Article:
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Children and COVID-19 Research Library

UNICEF Innocenti's curated library of COVID-19 + Children research

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Early influenza vaccination rates decline in children during the COVID-19 pandemic

AUTHOR(S)
Benjamin Fogel; Eric W. Schaefer; Steven D. Hicks

Published: July 2021   Journal: Vaccine

This investigation sought to determine whether early season rates of pediatric influenza vaccination changed in a season when there was a concurrent COVID-19 pandemic. This study used cohort and cross sectional data from an academic primary care division in Southcentral Pennsylvania that serves approximately 17,500 patients across 4 practice sites. Early season (prior to November 1) vaccination rates in 2018, 2019 and 2020 were recorded for children, age 6 months to 17 years.

Cite this research | Open access | Vol.: 39 | Issue: 31 | No. of pages: 4291-4295 | Language: English | Topics: Health | Tags: child health, child immunization, COVID-19, vaccination, vaccination policies | Countries: United States
Impact of the COVID-19 pandemic on the provision of routine childhood immunizations in Ontario, Canada

AUTHOR(S)
Pierre-Philippe Piché-Renaud; Catherine Ji; Daniel S. Farrar (et al.)

Published: June 2021   Journal: Vaccine

The COVID-19 pandemic has a worldwide impact on all health services, including childhood immunizations. In Canada, there is limited data to quantify and characterize this issue. We conducted a descriptive, cross-sectional study by distributing online surveys to physicians across Ontario. The survey included three sections: provider characteristics, impact of COVID-19 on professional practice, and impact of COVID-19 on routine childhood immunization services. Multivariable logistic regression identified factors associated with modification of immunization services.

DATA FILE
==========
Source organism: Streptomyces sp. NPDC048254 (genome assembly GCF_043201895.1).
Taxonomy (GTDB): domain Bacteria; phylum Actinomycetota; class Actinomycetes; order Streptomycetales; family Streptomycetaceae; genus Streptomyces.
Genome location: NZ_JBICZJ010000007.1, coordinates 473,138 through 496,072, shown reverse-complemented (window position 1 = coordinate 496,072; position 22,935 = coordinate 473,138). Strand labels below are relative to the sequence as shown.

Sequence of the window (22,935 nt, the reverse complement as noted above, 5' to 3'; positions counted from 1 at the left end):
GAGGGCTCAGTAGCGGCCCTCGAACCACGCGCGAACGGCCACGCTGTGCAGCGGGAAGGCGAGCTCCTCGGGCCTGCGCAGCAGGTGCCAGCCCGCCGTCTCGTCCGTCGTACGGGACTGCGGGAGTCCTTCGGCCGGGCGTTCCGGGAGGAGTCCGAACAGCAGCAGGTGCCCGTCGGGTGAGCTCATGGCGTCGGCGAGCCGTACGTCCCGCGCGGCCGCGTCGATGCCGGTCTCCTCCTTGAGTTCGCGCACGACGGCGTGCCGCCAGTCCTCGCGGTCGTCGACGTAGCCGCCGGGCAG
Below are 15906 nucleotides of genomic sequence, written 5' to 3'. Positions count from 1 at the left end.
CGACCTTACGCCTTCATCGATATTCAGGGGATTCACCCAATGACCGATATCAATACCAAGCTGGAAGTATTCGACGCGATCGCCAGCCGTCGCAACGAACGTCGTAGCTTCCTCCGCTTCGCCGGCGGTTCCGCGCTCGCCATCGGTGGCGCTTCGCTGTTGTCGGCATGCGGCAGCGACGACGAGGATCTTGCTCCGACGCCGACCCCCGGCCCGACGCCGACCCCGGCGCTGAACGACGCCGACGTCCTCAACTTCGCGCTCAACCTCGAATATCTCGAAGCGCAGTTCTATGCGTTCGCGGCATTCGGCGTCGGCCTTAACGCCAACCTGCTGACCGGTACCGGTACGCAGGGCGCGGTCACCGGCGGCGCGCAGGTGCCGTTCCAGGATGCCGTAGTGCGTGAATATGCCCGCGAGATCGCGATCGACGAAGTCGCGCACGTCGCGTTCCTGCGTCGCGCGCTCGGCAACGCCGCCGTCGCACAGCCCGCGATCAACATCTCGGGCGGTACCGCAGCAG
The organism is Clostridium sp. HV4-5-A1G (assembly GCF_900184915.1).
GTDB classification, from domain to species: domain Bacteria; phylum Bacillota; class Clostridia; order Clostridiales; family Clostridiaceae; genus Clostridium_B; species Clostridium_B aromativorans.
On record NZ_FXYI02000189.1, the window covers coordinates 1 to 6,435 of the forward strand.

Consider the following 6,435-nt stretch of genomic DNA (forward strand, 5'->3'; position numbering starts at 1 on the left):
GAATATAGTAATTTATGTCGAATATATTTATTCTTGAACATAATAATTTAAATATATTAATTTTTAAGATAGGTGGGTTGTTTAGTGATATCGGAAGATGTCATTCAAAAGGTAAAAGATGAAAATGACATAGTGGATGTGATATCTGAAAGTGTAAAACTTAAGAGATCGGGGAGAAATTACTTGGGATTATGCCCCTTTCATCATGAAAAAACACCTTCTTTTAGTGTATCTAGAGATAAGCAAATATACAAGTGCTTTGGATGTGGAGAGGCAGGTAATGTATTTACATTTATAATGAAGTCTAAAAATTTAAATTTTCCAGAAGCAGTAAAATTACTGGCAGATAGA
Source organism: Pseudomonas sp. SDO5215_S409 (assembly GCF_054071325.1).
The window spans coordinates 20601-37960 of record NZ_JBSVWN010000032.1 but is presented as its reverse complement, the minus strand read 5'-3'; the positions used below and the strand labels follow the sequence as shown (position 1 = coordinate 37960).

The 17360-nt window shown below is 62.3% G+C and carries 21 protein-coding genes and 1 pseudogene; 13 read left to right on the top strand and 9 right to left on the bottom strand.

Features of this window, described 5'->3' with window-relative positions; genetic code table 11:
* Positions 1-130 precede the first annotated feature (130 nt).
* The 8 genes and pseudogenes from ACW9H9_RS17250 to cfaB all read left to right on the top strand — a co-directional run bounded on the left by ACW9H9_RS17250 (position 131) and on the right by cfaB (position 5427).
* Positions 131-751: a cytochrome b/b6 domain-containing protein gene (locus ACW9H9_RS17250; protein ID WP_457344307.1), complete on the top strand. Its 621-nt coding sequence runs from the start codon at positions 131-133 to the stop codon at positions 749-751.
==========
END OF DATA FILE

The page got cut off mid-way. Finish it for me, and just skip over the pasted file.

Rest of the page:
Pediatric infectious disease group (GPIP) position paper on the immune debt of the COVID-19 pandemic in childhood, how can we fill the immunity gap?

AUTHOR(S)
Robert Cohen; Marion Ashman; Muhamed-Kheir Taha (et al.)

Published: May 2021   Journal: Infectious Diseases Now
Since the beginning of the COVID-19 pandemic, reduced incidence of many viral and bacterial infections has been reported in children: bronchiolitis, varicella, measles, pertussis, pneumococcal and meningococcal invasive diseases. The purpose of this opinion paper is to discuss various situations that could lead to larger epidemics when the non-pharmaceutical interventions (NPI) imposed by the SARS-CoV-2 epidemic will no longer be necessary.
Post-disruption catch-up of child immunisation and health-care services in Bangladesh

AUTHOR(S)
Shohel Rana; Rashed Shah; Sabbir Ahmed (et al.)

Published: March 2021   Journal: The Lancet Infectious Diseases
After the first COVID-19 case was diagnosed in March, 2020, child health service delivery and use declined in rural remote communities in Bangladesh. This paper retrieved annual data for 2019 and 2020 from Bangladesh's district health information system (DHIS) for child immunisation and sick children's care-seeking in six subdistricts of Barishal, Bangladesh.